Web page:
On February 12, 2003, Loy sent Withrow a letter denying her claim, stating Reliance's calculation of her benefits was correct, and that she could appeal.
On July 21, 2003, Withrow appealed.  On January 14, 2004, someone from Reliance left her attorney a message indicating Reliance was upholding its denial.  Reliance never issued a written decision.

On February 16, 2006, Withrow filed a complaint in district court seeking benefits under ERISA § 502(a)(1)(B).  The district court dismissed her complaint as untimely under the applicable statute of limitations and the policy, finding she had reason to know in 1990 that her claim regarding miscalculated benefits was denied.

Withrow appealed.  The Court of Appeals reversed and remanded the district court's decision, holding that to determine if an ERISA claimant's action is timely, it must determine if the action is barred by the applicable statute of limitations, and then if the action is contractually barred by the limitations provision in the policy.

The Court of Appeals held that California's four-year statute of limitations for contract disputes applied but that under federal law, an ERISA cause of action accrues "either at the time benefits are actually denied, or when the insured has reason to know that the claim has been denied."  A claimant has a "reason to know" when the plan communicates a "clear and continuing repudiation of a claimant's rights under a plan such that the claimant could not have reasonably believed but that his or her benefits had been finally denied."

The Court of Appeals stated the only evidence of Reliance's response to Withrow's call and letters in 1990, was a handwritten note by a Reliance employee, noting someone left a message for Withrow stating the "original determination of salary stays the same."  The Court of Appeals held this response was insufficient to constitute a "clear and continuing repudiation" of Withrow's claim. Further, in 2002, Reliance encouraged her to submit additional documentation to prove the benefits were miscalculated.  Withrow repeatedly contacted Reliance regarding her concerns and "was met with indications that the Plan disagreed but also with encouragement to her to continue communicating with the plan and to provide more information."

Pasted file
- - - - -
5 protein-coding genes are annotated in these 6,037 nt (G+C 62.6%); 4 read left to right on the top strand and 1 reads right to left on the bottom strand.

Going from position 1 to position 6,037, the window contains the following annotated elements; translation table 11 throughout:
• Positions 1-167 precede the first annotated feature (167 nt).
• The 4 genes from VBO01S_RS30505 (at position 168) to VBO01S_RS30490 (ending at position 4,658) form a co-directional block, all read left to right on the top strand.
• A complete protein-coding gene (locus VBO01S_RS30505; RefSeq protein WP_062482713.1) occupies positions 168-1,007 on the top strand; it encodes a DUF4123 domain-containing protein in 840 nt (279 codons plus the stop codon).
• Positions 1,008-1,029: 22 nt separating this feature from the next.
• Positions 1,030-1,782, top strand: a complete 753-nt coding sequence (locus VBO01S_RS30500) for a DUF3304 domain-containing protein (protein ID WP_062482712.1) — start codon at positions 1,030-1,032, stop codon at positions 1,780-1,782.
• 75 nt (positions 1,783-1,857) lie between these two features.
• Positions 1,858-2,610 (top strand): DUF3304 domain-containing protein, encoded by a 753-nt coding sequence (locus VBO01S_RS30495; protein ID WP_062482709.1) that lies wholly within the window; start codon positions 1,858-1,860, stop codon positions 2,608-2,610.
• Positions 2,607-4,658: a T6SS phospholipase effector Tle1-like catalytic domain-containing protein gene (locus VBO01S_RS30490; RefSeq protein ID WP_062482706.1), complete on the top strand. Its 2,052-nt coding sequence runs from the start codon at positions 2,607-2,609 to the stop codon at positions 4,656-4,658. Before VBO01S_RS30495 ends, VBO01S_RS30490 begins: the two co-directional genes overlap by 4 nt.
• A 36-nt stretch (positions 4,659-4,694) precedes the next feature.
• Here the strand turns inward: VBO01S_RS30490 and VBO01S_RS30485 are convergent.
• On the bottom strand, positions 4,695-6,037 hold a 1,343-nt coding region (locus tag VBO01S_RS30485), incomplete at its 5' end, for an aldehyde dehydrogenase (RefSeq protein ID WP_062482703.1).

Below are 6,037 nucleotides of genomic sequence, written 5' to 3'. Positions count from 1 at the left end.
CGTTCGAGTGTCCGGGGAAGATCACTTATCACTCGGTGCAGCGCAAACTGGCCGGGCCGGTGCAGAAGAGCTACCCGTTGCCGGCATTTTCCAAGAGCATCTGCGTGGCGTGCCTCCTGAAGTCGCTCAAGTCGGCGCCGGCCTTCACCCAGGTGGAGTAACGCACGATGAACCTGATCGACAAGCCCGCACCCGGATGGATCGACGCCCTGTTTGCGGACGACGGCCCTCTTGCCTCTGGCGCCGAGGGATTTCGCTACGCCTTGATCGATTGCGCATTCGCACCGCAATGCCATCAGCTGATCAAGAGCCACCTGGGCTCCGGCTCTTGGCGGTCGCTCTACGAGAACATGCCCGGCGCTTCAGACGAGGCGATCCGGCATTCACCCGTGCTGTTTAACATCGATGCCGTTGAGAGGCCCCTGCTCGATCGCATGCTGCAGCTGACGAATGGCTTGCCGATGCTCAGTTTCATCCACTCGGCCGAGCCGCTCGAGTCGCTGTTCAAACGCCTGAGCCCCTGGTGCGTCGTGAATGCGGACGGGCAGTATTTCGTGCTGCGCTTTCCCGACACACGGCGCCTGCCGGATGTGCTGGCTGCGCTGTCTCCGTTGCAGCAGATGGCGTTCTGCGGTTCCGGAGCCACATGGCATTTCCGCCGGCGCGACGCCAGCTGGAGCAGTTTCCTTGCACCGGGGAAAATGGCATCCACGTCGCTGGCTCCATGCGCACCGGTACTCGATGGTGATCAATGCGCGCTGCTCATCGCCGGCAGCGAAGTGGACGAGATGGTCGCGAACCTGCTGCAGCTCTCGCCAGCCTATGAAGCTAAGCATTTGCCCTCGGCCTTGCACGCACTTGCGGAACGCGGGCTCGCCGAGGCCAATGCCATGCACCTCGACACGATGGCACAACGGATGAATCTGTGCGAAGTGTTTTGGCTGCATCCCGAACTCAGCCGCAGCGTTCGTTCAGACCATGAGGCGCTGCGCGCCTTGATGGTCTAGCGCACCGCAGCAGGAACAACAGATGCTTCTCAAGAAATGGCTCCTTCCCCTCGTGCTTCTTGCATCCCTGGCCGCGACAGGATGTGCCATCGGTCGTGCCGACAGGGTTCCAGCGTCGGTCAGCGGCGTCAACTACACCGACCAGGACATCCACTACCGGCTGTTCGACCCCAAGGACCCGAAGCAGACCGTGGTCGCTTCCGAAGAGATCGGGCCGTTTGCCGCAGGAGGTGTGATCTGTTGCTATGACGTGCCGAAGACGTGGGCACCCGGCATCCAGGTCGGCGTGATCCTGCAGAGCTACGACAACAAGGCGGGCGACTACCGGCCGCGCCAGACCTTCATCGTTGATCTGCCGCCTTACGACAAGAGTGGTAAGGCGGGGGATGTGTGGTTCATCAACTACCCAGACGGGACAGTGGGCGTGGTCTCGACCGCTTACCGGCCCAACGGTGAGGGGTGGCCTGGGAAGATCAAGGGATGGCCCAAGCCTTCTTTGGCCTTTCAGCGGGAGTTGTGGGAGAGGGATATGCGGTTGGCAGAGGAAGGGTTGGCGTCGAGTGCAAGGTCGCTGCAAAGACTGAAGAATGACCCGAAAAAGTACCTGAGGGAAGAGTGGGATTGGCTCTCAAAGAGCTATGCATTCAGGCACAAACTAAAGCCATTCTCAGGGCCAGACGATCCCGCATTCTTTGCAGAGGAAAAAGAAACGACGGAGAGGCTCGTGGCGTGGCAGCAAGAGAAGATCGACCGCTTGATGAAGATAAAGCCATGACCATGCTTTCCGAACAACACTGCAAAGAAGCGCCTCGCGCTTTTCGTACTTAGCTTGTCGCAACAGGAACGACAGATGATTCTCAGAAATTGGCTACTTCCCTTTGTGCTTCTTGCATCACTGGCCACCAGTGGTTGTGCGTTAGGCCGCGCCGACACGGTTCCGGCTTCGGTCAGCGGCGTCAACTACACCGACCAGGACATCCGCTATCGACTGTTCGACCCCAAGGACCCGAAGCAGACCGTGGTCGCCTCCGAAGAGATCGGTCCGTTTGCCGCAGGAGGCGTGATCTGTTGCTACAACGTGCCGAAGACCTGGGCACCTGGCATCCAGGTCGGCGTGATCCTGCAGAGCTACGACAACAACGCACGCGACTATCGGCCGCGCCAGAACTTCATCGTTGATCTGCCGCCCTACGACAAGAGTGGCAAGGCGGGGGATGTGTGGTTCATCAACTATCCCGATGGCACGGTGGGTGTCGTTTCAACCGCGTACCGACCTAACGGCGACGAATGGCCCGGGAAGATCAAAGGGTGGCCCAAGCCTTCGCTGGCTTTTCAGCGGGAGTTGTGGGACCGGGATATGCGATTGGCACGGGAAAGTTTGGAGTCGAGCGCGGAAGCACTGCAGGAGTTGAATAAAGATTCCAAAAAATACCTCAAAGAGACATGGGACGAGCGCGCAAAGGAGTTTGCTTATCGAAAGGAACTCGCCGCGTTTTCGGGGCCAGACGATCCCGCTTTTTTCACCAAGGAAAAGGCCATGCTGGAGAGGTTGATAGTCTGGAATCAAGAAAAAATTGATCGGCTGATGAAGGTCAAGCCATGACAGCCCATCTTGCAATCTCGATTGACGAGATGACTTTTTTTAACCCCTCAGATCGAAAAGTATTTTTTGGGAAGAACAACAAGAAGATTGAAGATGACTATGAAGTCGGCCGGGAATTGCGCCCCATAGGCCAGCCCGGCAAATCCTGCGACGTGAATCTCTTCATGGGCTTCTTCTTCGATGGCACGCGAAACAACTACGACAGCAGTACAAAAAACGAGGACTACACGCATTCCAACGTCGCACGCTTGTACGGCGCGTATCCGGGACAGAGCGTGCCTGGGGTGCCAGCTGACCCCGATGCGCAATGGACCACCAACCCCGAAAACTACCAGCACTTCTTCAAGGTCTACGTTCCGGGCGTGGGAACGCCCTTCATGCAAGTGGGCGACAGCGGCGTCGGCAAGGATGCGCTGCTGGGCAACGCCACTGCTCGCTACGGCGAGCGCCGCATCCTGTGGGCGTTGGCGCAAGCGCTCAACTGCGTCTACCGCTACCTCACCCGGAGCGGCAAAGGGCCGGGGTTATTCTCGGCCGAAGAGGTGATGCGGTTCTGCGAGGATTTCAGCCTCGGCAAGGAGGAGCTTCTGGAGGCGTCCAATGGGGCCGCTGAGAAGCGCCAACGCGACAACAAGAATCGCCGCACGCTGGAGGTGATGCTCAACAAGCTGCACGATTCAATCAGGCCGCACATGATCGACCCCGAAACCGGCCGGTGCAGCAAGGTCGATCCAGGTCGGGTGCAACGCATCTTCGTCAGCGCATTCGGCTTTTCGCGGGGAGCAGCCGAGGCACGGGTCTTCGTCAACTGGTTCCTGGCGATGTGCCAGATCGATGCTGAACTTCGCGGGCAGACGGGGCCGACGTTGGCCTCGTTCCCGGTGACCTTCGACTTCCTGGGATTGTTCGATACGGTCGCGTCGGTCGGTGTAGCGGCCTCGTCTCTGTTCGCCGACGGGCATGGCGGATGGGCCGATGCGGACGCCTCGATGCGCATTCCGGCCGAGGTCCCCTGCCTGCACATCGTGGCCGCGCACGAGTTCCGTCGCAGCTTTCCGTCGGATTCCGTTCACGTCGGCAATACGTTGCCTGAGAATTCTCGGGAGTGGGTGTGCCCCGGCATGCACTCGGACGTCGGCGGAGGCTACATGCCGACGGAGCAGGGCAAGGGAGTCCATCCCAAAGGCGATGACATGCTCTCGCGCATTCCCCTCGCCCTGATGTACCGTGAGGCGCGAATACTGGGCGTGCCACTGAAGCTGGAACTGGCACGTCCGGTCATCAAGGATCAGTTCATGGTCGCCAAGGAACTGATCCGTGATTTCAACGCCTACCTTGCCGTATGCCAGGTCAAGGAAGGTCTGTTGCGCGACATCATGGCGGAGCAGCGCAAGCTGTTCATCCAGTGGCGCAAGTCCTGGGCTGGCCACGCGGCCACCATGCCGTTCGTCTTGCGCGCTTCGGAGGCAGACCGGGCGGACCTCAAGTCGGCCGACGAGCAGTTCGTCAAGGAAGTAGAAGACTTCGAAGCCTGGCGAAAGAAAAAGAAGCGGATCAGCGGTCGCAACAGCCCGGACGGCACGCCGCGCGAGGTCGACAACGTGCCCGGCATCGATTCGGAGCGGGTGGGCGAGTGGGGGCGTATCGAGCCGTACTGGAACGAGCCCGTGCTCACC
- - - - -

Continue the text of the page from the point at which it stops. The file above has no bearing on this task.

The Court of Appeals held Withrow's benefits were "actually denied" on January 14, 2004, when Reliance informed her attorney by phone that her appeal was denied, and that her claim accrued at that time.  Withrow timely filed her action on February 16, 2006, within the four-year statutory limitations period.

The Court of Appeals held that Withrow's action was not barred by the limitations provision in the policy because it was "meaningless" when applied to disputes over the calculation of monthly disability benefits, as opposed to disputes over entitlement to benefits.

Accordingly, the Court of Appeals reversed and remanded district court's decision.

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This opinion is not final.  Though it has been certified for publication, it may be modified on rehearing, or granted review by the United States Supreme Court.  If any of these events occur, the opinion would be unavailable for use as authority in other cases.